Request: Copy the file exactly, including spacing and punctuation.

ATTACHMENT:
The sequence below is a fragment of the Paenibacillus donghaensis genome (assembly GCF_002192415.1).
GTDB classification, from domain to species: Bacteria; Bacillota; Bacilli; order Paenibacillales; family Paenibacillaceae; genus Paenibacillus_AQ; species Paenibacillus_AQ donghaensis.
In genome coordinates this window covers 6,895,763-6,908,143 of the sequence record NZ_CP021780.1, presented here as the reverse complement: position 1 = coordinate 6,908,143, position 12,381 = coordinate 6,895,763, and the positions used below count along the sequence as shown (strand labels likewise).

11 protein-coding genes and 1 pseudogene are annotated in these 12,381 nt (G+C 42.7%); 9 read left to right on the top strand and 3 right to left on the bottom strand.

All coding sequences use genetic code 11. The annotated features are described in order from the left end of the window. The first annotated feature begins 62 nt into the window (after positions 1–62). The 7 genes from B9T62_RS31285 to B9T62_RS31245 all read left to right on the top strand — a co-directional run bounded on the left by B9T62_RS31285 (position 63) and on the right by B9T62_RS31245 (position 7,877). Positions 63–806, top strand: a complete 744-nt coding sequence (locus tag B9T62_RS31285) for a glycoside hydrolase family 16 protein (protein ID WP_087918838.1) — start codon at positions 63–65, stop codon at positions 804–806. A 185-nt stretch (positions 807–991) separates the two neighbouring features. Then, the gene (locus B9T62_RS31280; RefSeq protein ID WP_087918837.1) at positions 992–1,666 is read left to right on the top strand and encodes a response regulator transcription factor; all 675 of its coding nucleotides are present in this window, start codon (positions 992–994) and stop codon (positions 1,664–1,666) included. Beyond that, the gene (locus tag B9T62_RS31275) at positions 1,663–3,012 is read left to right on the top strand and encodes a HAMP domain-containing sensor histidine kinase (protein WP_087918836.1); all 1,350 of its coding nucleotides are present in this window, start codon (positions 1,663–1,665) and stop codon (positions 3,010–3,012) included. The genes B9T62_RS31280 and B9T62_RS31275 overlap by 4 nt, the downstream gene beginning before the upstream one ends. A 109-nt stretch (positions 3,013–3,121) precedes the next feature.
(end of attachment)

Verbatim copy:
The sequence below is a fragment of the Paenibacillus donghaensis genome (assembly GCF_002192415.1).
GTDB classification, from domain to species: Bacteria; Bacillota; Bacilli; order Paenibacillales; family Paenibacillaceae; genus Paenibacillus_AQ; species Paenibacillus_AQ donghaensis.
In genome coordinates this window covers 6,895,763-6,908,143 of the sequence record NZ_CP021780.1, presented here as the reverse complement: position 1 = coordinate 6,908,143, position 12,381 = coordinate 6,895,763, and the positions used below count along the sequence as shown (strand labels likewise).

11 protein-coding genes and 1 pseudogene are annotated in these 12,381 nt (G+C 42.7%); 9 read left to right on the top strand and 3 right to left on the bottom strand.

All coding sequences use genetic code 11. The annotated features are described in order from the left end of the window. The first annotated feature begins 62 nt into the window (after positions 1–62). The 7 genes from B9T62_RS31285 to B9T62_RS31245 all read left to right on the top strand — a co-directional run bounded on the left by B9T62_RS31285 (position 63) and on the right by B9T62_RS31245 (position 7,877). Positions 63–806, top strand: a complete 744-nt coding sequence (locus tag B9T62_RS31285) for a glycoside hydrolase family 16 protein (protein ID WP_087918838.1) — start codon at positions 63–65, stop codon at positions 804–806. A 185-nt stretch (positions 807–991) separates the two neighbouring features. Then, the gene (locus B9T62_RS31280; RefSeq protein ID WP_087918837.1) at positions 992–1,666 is read left to right on the top strand and encodes a response regulator transcription factor; all 675 of its coding nucleotides are present in this window, start codon (positions 992–994) and stop codon (positions 1,664–1,666) included. Beyond that, the gene (locus tag B9T62_RS31275) at positions 1,663–3,012 is read left to right on the top strand and encodes a HAMP domain-containing sensor histidine kinase (protein WP_087918836.1); all 1,350 of its coding nucleotides are present in this window, start codon (positions 1,663–1,665) and stop codon (positions 3,010–3,012) included. The genes B9T62_RS31280 and B9T62_RS31275 overlap by 4 nt, the downstream gene beginning before the upstream one ends. A 109-nt stretch (positions 3,013–3,121) precedes the next feature.